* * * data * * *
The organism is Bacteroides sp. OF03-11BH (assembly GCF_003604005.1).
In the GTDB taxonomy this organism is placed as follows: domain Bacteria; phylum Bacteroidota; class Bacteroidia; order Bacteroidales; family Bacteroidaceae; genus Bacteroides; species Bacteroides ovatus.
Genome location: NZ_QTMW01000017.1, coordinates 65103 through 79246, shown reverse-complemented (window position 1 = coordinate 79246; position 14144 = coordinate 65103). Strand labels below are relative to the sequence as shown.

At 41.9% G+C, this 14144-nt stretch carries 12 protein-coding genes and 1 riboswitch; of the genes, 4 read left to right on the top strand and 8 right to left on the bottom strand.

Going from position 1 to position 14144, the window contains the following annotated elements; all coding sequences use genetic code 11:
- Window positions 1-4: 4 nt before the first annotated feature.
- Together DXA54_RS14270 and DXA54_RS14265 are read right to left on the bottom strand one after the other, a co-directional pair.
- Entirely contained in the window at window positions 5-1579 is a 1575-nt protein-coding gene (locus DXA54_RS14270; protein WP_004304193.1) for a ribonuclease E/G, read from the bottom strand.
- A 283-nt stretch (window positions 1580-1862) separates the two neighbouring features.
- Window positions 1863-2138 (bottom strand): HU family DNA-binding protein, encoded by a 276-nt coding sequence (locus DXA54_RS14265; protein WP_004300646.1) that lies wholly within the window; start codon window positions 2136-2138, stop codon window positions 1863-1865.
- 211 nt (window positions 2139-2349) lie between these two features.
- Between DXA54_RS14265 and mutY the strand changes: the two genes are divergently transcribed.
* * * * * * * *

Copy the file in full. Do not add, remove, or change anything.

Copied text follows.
The organism is Bacteroides sp. OF03-11BH (assembly GCF_003604005.1).
In the GTDB taxonomy this organism is placed as follows: domain Bacteria; phylum Bacteroidota; class Bacteroidia; order Bacteroidales; family Bacteroidaceae; genus Bacteroides; species Bacteroides ovatus.
Genome location: NZ_QTMW01000017.1, coordinates 65103 through 79246, shown reverse-complemented (window position 1 = coordinate 79246; position 14144 = coordinate 65103). Strand labels below are relative to the sequence as shown.

At 41.9% G+C, this 14144-nt stretch carries 12 protein-coding genes and 1 riboswitch; of the genes, 4 read left to right on the top strand and 8 right to left on the bottom strand.

Going from position 1 to position 14144, the window contains the following annotated elements; all coding sequences use genetic code 11:
- Window positions 1-4: 4 nt before the first annotated feature.
- Together DXA54_RS14270 and DXA54_RS14265 are read right to left on the bottom strand one after the other, a co-directional pair.
- Entirely contained in the window at window positions 5-1579 is a 1575-nt protein-coding gene (locus DXA54_RS14270; protein WP_004304193.1) for a ribonuclease E/G, read from the bottom strand.
- A 283-nt stretch (window positions 1580-1862) separates the two neighbouring features.
- Window positions 1863-2138 (bottom strand): HU family DNA-binding protein, encoded by a 276-nt coding sequence (locus DXA54_RS14265; protein WP_004300646.1) that lies wholly within the window; start codon window positions 2136-2138, stop codon window positions 1863-1865.
- 211 nt (window positions 2139-2349) lie between these two features.
- Between DXA54_RS14265 and mutY the strand changes: the two genes are divergently transcribed.